Applied to the skin, Baikal skullcap treats sores, swelling, and boils. It appears to be useful for circulatory problems that arise from diabetes.
Skullcap lateriflora is a close relative, being a Native North American remedy for anxiety or stress.
The dried root is the part of the plant used in traditional Chinese medicine. Commonly used for:
- - Allergic Conditions - allergic and inflammatory diseases, allergic rhinitis, hay fever, inhibits prostaglandin production and histamine release
- - Blood Conditions - inhibits collagen and arachidonic acid induced platelet aggregation
- - Cardiovascular Conditions - atherosclerosis, hypertension
- - Gastrointestinal Conditions - bacillary dysentery
- - Immune system Conditions - acute infections, autoimmune diseases, chronic infection, retro viruses, e.g. herpes, HIV etc.
- - Inflammatory Conditions - chronic inflammation
- - Liver Conditions - cholecystitis, hepatitis
- - Metabolic Conditions - cataract and diabetes complications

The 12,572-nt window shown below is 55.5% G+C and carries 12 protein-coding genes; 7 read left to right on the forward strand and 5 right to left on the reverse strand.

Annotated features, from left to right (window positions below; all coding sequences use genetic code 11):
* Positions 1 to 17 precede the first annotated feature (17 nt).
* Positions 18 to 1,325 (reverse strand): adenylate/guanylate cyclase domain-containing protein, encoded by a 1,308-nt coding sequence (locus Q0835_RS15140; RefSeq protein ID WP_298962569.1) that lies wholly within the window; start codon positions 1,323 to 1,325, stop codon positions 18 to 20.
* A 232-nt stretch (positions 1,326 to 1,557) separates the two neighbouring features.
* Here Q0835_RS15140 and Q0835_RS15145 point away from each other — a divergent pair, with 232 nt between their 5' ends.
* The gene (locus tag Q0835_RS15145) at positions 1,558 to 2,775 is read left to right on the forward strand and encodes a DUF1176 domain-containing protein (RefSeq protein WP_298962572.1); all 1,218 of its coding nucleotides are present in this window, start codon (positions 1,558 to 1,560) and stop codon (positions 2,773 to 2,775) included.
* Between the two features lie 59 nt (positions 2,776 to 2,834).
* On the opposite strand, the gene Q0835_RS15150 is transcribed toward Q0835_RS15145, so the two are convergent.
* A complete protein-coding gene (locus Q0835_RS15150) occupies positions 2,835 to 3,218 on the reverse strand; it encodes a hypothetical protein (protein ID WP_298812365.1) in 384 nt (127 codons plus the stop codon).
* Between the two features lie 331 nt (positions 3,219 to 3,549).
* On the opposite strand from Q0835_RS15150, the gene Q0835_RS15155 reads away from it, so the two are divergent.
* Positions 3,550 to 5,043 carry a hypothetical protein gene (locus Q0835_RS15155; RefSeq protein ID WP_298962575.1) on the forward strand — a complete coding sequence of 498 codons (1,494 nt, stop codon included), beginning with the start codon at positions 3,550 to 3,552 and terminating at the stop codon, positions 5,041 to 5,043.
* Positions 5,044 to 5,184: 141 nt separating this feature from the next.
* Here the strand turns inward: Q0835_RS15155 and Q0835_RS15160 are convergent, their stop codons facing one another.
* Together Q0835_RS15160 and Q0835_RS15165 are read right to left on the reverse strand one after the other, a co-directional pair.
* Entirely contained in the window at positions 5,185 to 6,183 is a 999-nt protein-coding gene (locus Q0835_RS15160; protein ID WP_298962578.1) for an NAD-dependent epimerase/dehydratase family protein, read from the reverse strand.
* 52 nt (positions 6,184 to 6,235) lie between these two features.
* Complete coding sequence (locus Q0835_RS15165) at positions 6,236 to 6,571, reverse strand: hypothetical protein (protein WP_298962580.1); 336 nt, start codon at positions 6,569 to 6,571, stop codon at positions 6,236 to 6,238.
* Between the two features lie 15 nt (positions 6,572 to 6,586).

- - Respiratory Conditions - acute bronchitis, asthma, colds
- - Other - leukemia, scarlet fever, tumors
- - Externally - acne vulgaris, eczema, periodontal disease, and urticaria
For feverish chest colds, drink 1/3 cup decoction 3 times a day. Break fresh or dried root into small pieces. Place 20 g herb in saucepan. Cover with 750 ml of cold water. Bring to boil. Simmer for 20-30 minutes, until the liquid is reduced by about 1/3. Strain liquid through a sieve into a jug. Pour the required amount into a cup, the cover jug and store in a cool place. May be taken warm or cold.
For headache - decoct 15 g root with 10 g all-heal. Drink ˝ cup 3 times daily.